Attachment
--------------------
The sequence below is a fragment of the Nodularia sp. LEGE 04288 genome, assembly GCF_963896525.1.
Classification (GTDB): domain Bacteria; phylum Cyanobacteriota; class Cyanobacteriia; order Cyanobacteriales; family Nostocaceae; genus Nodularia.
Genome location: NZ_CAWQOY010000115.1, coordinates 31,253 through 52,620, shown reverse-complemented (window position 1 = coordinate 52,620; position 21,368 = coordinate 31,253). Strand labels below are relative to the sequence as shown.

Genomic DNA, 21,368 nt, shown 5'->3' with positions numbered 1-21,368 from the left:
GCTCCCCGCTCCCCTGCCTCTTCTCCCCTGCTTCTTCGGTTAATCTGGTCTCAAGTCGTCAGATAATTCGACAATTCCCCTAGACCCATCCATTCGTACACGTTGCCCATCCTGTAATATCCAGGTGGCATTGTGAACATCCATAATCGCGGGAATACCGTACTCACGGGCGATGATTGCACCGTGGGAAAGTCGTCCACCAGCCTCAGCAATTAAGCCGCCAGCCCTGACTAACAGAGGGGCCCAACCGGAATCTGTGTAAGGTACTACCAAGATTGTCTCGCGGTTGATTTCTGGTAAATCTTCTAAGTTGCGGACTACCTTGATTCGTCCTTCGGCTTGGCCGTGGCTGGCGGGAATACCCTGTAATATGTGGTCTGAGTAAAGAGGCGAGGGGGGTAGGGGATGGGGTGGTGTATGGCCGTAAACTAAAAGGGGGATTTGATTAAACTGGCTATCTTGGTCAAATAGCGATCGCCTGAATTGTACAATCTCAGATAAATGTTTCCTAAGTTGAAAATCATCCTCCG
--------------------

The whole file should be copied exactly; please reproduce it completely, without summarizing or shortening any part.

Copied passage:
The sequence below is a fragment of the Nodularia sp. LEGE 04288 genome, assembly GCF_963896525.1.
Classification (GTDB): domain Bacteria; phylum Cyanobacteriota; class Cyanobacteriia; order Cyanobacteriales; family Nostocaceae; genus Nodularia.
Genome location: NZ_CAWQOY010000115.1, coordinates 31,253 through 52,620, shown reverse-complemented (window position 1 = coordinate 52,620; position 21,368 = coordinate 31,253). Strand labels below are relative to the sequence as shown.

Genomic DNA, 21,368 nt, shown 5'->3' with positions numbered 1-21,368 from the left:
GCTCCCCGCTCCCCTGCCTCTTCTCCCCTGCTTCTTCGGTTAATCTGGTCTCAAGTCGTCAGATAATTCGACAATTCCCCTAGACCCATCCATTCGTACACGTTGCCCATCCTGTAATATCCAGGTGGCATTGTGAACATCCATAATCGCGGGAATACCGTACTCACGGGCGATGATTGCACCGTGGGAAAGTCGTCCACCAGCCTCAGCAATTAAGCCGCCAGCCCTGACTAACAGAGGGGCCCAACCGGAATCTGTGTAAGGTACTACCAAGATTGTCTCGCGGTTGATTTCTGGTAAATCTTCTAAGTTGCGGACTACCTTGATTCGTCCTTCGGCTTGGCCGTGGCTGGCGGGAATACCCTGTAATATGTGGTCTGAGTAAAGAGGCGAGGGGGGTAGGGGATGGGGTGGTGTATGGCCGTAAACTAAAAGGGGGATTTGATTAAACTGGCTATCTTGGTCAAATAGCGATCGCCTGAATTGTACAATCTCAGATAAATGTTTCCTAAGTTGAAAATCATCCTCCG